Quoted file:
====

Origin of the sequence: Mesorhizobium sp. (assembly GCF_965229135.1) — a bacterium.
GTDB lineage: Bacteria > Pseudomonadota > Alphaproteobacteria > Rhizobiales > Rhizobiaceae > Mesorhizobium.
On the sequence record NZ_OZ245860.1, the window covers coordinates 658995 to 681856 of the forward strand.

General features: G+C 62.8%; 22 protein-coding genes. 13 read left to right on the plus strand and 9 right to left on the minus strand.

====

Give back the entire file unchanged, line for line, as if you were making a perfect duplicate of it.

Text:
Origin of the sequence: Mesorhizobium sp. (assembly GCF_965229135.1) — a bacterium.
GTDB lineage: Bacteria > Pseudomonadota > Alphaproteobacteria > Rhizobiales > Rhizobiaceae > Mesorhizobium.
On the sequence record NZ_OZ245860.1, the window covers coordinates 658995 to 681856 of the forward strand.

General features: G+C 62.8%; 22 protein-coding genes. 13 read left to right on the plus strand and 9 right to left on the minus strand.